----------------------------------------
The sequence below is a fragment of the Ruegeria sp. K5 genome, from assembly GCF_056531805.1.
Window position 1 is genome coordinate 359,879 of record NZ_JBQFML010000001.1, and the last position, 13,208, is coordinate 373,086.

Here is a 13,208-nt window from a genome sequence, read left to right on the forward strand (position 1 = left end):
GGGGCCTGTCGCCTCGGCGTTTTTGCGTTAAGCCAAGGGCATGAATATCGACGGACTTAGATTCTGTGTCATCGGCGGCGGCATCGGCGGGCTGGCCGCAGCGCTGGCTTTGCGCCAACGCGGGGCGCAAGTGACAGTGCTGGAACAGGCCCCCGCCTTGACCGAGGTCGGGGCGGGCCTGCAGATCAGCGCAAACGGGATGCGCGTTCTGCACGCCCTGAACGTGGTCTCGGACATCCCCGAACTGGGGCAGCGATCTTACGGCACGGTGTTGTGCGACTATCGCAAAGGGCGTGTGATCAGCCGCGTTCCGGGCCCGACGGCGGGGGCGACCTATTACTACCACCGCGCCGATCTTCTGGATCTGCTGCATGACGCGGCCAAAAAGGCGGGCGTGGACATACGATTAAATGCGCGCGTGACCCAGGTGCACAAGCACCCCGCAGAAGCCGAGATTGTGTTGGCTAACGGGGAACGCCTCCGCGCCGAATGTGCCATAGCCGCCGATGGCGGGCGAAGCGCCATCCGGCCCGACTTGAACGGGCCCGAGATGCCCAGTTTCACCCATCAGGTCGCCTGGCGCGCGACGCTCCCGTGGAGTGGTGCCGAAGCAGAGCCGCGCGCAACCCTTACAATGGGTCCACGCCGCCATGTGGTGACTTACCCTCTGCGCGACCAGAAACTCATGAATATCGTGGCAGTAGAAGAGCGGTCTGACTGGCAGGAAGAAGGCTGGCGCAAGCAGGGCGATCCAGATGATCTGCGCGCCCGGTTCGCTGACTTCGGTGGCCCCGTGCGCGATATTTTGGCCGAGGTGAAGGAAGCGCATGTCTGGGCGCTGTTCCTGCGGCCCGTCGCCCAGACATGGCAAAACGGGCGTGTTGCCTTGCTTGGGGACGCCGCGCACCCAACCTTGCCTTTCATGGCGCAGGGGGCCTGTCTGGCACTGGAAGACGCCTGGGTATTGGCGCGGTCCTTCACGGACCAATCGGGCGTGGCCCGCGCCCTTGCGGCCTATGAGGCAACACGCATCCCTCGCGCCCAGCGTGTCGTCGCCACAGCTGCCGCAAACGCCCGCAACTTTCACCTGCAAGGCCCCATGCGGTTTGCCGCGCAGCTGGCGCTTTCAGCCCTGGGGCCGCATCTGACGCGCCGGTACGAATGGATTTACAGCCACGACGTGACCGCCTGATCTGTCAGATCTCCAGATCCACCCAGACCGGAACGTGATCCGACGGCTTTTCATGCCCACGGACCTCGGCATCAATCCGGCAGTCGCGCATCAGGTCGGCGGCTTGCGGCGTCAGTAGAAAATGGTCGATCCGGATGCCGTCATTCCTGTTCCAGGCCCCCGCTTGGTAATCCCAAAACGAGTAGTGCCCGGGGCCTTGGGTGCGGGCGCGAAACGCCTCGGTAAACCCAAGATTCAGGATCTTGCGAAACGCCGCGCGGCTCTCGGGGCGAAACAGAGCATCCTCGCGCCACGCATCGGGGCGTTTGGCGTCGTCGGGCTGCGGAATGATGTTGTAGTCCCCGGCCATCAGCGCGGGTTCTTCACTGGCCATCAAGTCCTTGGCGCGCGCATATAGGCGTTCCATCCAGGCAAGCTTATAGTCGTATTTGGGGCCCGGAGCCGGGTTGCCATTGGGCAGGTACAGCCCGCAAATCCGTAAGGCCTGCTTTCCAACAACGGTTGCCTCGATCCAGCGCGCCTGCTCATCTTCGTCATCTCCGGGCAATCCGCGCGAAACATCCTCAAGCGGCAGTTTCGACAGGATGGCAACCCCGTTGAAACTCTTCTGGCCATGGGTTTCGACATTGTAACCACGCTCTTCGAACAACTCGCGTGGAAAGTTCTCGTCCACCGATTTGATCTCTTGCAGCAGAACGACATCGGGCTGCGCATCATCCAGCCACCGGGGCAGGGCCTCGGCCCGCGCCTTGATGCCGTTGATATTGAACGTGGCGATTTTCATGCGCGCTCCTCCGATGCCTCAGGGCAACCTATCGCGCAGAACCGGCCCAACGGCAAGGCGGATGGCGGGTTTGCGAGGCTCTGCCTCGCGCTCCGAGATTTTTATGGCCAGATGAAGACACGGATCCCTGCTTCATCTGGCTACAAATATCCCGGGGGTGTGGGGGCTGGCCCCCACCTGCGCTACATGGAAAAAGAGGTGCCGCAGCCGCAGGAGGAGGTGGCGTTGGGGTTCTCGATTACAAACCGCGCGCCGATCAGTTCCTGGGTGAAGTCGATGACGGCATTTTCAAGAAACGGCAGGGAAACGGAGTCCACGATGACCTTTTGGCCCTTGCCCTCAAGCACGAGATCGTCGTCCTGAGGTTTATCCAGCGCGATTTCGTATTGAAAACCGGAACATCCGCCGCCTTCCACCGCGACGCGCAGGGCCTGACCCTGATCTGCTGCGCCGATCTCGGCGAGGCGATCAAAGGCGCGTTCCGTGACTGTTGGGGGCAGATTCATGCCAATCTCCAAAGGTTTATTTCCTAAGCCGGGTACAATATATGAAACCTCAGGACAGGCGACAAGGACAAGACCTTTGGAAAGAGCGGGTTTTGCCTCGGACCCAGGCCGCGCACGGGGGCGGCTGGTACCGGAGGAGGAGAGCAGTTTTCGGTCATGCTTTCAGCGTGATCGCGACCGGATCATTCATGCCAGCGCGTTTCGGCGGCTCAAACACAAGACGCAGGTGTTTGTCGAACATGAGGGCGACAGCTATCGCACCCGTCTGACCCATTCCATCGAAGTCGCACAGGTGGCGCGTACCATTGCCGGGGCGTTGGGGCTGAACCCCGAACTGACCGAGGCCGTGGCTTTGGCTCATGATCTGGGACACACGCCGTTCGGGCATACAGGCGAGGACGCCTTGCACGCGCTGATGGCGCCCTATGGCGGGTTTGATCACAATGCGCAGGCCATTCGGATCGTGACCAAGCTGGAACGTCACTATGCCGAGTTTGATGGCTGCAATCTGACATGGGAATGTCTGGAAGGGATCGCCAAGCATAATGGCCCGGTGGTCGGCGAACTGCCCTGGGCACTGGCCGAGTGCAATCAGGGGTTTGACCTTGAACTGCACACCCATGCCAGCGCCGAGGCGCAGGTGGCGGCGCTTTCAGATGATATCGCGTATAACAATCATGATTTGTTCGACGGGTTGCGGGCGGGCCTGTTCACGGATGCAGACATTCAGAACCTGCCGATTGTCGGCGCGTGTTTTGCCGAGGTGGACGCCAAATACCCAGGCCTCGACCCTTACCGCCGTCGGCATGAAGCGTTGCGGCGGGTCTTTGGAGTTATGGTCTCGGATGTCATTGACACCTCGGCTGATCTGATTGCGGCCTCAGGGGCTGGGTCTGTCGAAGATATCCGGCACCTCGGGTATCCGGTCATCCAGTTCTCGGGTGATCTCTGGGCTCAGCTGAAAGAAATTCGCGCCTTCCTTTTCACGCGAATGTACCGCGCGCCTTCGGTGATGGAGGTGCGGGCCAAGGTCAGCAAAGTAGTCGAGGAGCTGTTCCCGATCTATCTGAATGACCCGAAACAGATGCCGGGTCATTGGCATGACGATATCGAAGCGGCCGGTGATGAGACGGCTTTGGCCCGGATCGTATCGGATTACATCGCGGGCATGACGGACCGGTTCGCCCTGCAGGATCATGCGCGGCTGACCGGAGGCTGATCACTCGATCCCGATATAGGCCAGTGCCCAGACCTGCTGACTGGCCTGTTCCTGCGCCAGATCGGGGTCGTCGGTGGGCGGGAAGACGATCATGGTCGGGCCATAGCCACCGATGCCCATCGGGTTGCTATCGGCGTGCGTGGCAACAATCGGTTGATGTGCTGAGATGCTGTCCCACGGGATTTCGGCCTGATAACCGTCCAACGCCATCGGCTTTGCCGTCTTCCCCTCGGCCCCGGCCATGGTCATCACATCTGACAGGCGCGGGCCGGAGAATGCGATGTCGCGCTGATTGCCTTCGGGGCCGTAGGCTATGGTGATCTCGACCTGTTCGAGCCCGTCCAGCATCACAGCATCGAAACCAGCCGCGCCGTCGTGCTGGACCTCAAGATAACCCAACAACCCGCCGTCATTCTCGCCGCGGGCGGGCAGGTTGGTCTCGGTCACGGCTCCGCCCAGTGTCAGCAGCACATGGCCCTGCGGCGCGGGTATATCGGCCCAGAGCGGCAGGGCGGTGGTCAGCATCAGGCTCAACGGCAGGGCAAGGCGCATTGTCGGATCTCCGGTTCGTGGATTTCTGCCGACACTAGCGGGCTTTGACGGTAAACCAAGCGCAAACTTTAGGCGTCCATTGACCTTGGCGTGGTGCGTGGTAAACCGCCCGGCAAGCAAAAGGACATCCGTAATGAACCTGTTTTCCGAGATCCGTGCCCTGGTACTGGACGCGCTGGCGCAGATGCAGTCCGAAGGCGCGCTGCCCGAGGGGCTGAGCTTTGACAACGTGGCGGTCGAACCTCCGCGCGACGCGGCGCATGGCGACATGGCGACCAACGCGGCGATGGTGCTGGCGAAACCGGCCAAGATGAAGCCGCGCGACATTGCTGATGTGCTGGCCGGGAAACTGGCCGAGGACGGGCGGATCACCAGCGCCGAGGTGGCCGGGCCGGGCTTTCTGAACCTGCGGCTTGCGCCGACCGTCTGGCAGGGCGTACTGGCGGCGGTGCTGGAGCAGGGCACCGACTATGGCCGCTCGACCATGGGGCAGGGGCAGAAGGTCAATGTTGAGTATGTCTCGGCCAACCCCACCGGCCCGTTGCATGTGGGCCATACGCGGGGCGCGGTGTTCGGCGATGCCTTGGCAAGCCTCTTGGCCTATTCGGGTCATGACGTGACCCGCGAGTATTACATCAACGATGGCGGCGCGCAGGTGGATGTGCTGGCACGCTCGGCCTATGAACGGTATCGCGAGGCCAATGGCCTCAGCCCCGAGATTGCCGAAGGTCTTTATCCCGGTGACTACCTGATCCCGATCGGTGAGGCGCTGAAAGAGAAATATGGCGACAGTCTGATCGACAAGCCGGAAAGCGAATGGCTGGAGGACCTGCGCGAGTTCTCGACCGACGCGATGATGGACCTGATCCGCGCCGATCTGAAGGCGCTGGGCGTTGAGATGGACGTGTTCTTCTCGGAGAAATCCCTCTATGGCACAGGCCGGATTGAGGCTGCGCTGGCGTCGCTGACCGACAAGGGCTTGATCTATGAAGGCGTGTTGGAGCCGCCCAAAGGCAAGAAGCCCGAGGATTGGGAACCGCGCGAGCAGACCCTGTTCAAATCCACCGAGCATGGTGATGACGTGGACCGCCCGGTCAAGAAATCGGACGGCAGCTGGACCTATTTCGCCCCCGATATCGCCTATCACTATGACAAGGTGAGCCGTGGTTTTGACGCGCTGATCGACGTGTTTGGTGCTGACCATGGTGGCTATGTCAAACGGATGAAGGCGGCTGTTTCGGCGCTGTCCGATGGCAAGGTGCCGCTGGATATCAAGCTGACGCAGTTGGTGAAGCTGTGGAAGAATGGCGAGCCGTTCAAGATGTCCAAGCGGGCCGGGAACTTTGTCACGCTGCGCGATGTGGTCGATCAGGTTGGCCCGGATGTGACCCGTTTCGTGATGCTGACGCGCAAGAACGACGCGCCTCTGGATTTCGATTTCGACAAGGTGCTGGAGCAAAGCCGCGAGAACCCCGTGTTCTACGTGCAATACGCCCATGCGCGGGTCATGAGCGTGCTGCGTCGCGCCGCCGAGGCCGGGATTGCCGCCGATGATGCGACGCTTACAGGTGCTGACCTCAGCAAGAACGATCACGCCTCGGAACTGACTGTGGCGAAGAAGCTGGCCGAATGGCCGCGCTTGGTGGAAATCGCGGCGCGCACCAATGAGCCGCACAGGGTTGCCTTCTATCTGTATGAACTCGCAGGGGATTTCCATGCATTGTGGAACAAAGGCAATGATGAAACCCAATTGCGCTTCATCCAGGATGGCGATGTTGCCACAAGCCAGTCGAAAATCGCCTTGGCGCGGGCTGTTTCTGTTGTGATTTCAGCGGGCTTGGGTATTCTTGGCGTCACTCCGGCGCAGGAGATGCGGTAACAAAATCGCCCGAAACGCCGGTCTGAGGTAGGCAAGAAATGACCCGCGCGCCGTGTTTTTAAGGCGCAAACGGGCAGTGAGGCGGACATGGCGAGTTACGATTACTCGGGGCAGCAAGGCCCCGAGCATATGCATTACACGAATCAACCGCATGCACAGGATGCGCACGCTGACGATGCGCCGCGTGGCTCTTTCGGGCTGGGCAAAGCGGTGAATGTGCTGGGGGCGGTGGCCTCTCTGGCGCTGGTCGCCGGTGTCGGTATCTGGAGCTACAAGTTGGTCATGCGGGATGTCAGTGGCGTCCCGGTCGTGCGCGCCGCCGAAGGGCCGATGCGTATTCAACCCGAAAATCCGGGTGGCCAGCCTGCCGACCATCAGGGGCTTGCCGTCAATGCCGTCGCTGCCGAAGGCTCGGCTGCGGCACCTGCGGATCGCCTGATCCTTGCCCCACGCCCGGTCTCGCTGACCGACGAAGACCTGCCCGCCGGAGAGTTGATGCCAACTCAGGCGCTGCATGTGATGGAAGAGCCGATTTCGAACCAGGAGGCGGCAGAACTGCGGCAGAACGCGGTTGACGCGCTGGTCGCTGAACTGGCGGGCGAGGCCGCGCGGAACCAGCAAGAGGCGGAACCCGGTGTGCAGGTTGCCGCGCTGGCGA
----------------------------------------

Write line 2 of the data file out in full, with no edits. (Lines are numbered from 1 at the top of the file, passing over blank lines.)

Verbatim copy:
Window position 1 is genome coordinate 359,879 of record NZ_JBQFML010000001.1, and the last position, 13,208, is coordinate 373,086.